For the time being, sophomore Andrew Wilson will get the call on the strongside after making 42 tackles as a key reserve and a starter in three games. The team’s top special teamer, he’s great at making the big plays and showed he could also do big things in the linebacking corps. A nice recruit with 6-3, 230-pound size, he’s starting to show what he can do as a light-him-up hitter who’ll do anything the coaching staff needs. He’ll combine with sophomore Donovan Bonner , who has all the talent and all the tools, but he has to come back healthy after missing all of last year with a knee problem. With 6-2, 235-pound size, he has the look of being the team’s next great linebacker. Now he has to prove that he has the great range he showed off before getting hurt.

Watch Out For … Lambert. While he might not be the flashiest linebacker around, he’s a great hitter and a sure veteran who can step in at the open strongside job or in the middle if he’s 100% healthy. He’ll make a big impact somewhere.
Strength: Options. As long as everyone is healthy, the Tigers should be loaded with excellent options for the rotation. Lambert and Bonner are terrific players who need to be able to go full-tilt, and if they’re right, there will be at least two great options for each spot.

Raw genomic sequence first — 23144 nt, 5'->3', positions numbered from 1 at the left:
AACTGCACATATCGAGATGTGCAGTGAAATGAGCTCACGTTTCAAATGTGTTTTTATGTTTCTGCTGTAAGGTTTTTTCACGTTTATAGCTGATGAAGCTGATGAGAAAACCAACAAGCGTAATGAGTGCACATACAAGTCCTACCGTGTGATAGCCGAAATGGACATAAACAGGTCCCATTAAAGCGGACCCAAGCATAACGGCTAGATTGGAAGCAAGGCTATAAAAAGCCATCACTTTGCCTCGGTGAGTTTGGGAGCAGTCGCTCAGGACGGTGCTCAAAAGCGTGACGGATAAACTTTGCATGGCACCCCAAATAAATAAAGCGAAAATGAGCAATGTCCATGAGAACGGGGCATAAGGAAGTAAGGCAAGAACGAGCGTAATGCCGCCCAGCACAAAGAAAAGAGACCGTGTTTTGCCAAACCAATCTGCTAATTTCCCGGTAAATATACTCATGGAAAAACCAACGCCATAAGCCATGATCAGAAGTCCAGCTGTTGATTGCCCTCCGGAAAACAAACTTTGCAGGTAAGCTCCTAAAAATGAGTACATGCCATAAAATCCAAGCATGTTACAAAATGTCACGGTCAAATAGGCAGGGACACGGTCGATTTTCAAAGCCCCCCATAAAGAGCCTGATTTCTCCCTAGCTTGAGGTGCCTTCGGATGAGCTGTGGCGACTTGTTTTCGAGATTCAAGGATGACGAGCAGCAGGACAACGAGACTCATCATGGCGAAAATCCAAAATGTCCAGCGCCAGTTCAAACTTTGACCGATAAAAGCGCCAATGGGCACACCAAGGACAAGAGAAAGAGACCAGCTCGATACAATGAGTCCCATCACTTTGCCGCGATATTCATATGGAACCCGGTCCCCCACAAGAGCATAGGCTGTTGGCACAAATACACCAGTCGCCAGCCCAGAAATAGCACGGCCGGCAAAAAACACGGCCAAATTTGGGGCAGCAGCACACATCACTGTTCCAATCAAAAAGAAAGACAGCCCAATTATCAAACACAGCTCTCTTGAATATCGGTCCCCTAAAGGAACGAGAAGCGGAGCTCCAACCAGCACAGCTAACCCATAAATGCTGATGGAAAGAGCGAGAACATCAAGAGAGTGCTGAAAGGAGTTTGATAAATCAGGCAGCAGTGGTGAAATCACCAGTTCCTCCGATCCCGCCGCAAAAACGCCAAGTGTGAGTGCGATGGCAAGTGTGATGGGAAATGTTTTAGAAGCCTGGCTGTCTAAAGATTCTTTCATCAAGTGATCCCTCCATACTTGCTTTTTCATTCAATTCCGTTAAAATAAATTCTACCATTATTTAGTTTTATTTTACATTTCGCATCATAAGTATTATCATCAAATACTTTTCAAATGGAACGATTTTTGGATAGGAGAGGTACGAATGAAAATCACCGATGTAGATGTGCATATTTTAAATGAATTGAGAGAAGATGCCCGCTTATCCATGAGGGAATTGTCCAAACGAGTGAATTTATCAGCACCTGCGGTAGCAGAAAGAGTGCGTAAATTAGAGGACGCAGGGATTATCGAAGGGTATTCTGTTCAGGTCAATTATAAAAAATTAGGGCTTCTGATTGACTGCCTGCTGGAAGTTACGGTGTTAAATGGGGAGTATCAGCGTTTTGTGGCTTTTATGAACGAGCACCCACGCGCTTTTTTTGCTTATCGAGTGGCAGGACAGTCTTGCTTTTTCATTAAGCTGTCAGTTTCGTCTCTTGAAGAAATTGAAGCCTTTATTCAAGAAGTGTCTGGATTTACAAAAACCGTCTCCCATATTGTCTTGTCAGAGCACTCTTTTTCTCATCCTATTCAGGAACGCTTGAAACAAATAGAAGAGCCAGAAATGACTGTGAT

Weakness: Run defense. There might be lots of good tacklers and plenty of athletes, but the linebackers were gouged way too often last year. If you listen quietly, you can hear Roy Helu and Marcus Coker cranking out another big gain.
Outlook: The Mizzou linebackers are always maddening. Just when they seem like they should dominate, they struggle against the run and they look like they’ve never seen an open field tackle they didn’t like to miss. There’s no excuse to be anything less than sensational this year with experience, depth, and a lot of talent, but consistency will be the buzzword, especially against the better ground games.
Unit Rating: 7

Defensive Backs